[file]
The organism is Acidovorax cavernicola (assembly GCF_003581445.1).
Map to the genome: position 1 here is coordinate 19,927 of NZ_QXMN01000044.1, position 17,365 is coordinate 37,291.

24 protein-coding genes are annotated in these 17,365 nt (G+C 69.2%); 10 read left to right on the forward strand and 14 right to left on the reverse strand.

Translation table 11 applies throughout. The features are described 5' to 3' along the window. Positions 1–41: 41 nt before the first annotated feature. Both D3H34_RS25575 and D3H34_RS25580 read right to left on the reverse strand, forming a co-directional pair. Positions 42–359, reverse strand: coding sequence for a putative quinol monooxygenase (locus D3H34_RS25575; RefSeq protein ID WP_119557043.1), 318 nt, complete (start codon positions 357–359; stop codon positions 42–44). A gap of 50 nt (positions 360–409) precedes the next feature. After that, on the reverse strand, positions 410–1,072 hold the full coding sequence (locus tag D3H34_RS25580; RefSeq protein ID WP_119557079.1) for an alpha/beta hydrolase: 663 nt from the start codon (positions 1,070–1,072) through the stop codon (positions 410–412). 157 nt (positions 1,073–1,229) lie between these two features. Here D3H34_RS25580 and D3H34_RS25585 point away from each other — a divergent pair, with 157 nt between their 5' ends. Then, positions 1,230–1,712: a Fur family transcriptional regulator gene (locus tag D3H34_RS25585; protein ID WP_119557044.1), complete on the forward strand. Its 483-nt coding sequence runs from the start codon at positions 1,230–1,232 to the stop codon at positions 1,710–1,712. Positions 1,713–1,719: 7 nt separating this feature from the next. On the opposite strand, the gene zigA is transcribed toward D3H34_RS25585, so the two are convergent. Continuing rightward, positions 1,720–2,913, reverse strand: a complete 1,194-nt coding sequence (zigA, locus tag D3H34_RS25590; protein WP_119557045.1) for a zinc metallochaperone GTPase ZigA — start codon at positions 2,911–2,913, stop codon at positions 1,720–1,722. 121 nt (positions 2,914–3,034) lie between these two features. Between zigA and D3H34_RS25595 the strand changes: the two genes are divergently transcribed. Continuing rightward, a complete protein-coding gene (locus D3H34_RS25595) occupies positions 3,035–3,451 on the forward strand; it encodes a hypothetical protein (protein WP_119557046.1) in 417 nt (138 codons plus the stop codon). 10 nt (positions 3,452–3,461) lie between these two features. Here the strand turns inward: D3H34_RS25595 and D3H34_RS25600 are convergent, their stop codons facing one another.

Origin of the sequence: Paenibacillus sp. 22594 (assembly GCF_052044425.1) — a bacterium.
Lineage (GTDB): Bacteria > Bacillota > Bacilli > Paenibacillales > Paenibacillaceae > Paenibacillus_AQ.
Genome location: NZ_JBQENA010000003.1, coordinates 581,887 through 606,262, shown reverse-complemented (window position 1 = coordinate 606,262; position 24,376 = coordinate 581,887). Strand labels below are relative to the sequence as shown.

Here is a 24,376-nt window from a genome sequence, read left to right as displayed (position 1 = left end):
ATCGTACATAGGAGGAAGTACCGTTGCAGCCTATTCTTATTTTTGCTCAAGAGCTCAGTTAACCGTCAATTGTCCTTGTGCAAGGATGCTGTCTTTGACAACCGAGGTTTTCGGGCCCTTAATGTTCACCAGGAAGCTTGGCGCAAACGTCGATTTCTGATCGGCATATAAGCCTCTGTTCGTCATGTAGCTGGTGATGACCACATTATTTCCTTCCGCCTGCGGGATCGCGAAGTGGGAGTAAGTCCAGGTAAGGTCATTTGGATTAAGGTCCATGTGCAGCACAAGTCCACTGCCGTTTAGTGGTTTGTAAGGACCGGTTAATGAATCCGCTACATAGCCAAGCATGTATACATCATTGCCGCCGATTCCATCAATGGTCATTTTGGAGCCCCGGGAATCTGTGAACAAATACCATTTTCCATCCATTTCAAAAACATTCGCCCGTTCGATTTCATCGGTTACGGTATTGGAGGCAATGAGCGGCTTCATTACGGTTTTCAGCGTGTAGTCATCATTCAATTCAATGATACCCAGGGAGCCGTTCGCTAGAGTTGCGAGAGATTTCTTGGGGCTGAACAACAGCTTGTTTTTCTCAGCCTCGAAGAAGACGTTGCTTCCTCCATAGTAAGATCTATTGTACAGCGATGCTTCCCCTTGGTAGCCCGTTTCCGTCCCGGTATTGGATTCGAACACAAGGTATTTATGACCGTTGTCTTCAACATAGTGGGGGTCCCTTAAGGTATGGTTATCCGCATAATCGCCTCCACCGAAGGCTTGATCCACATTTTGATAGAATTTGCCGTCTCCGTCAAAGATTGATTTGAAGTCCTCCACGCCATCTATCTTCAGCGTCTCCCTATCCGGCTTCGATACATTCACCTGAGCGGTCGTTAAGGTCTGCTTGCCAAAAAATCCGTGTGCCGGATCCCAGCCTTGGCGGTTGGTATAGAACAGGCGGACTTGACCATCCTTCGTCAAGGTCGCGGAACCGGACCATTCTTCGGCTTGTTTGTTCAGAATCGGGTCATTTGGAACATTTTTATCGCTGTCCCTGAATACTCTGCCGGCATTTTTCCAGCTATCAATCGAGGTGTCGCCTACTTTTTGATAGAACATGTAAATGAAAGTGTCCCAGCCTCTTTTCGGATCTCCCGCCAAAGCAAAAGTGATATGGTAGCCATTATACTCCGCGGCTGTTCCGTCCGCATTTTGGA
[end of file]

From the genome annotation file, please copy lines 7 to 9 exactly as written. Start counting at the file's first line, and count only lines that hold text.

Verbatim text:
Genome location: NZ_JBQENA010000003.1, coordinates 581,887 through 606,262, shown reverse-complemented (window position 1 = coordinate 606,262; position 24,376 = coordinate 581,887). Strand labels below are relative to the sequence as shown.

Here is a 24,376-nt window from a genome sequence, read left to right as displayed (position 1 = left end):
ATCGTACATAGGAGGAAGTACCGTTGCAGCCTATTCTTATTTTTGCTCAAGAGCTCAGTTAACCGTCAATTGTCCTTGTGCAAGGATGCTGTCTTTGACAACCGAGGTTTTCGGGCCCTTAATGTTCACCAGGAAGCTTGGCGCAAACGTCGATTTCTGATCGGCATATAAGCCTCTGTTCGTCATGTAGCTGGTGATGACCACATTATTTCCTTCCGCCTGCGGGATCGCGAAGTGGGAGTAAGTCCAGGTAAGGTCATTTGGATTAAGGTCCATGTGCAGCACAAGTCCACTGCCGTTTAGTGGTTTGTAAGGACCGGTTAATGAATCCGCTACATAGCCAAGCATGTATACATCATTGCCGCCGATTCCATCAATGGTCATTTTGGAGCCCCGGGAATCTGTGAACAAATACCATTTTCCATCCATTTCAAAAACATTCGCCCGTTCGATTTCATCGGTTACGGTATTGGAGGCAATGAGCGGCTTCATTACGGTTTTCAGCGTGTAGTCATCATTCAATTCAATGATACCCAGGGAGCCGTTCGCTAGAGTTGCGAGAGATTTCTTGGGGCTGAACAACAGCTTGTTTTTCTCAGCCTCGAAGAAGACGTTGCTTCCTCCATAGTAAGATCTATTGTACAGCGATGCTTCCCCTTGGTAGCCCGTTTCCGTCCCGGTATTGGATTCGAACACAAGGTATTTATGACCGTTGTCTTCAACATAGTGGGGGTCCCTTAAGGTATGGTTATCCGCATAATCGCCTCCACCGAAGGCTTGATCCACATTTTGATAGAATTTGCCGTCTCCGTCAAAGATTGATTTGAAGTCCTCCACGCCATCTATCTTCAGCGTCTCCCTATCCGGCTTCGATACATTCACCTGAGCGGTCGTTAAGGTCTGCTTGCCAAAAAATCCGTGTGCCGGATCCCAGCCTTGGCGGTTGGTATAGAACAGGCGGACTTGACCATCCTTCGTCAAGGTCGCGGAACCGGACCATTCTTCGGCTTGTTTGTTCAGAATCGGGTCATTTGGAACATTTTTATCGCTGTCCCTGAATACTCTGCCGGCATTTTTCCAGCTATCAATCGAGGTGTCGCCTACTTTTTGATAGAACATGTAAATGAAAGTGTCCCAGCCTCTTTTCGGATCTCCCGCCAAAGCAAAAGTGATATGGTAGCCATTATACTCCGCGGCTGTTCCGTCCGCATTTTGGA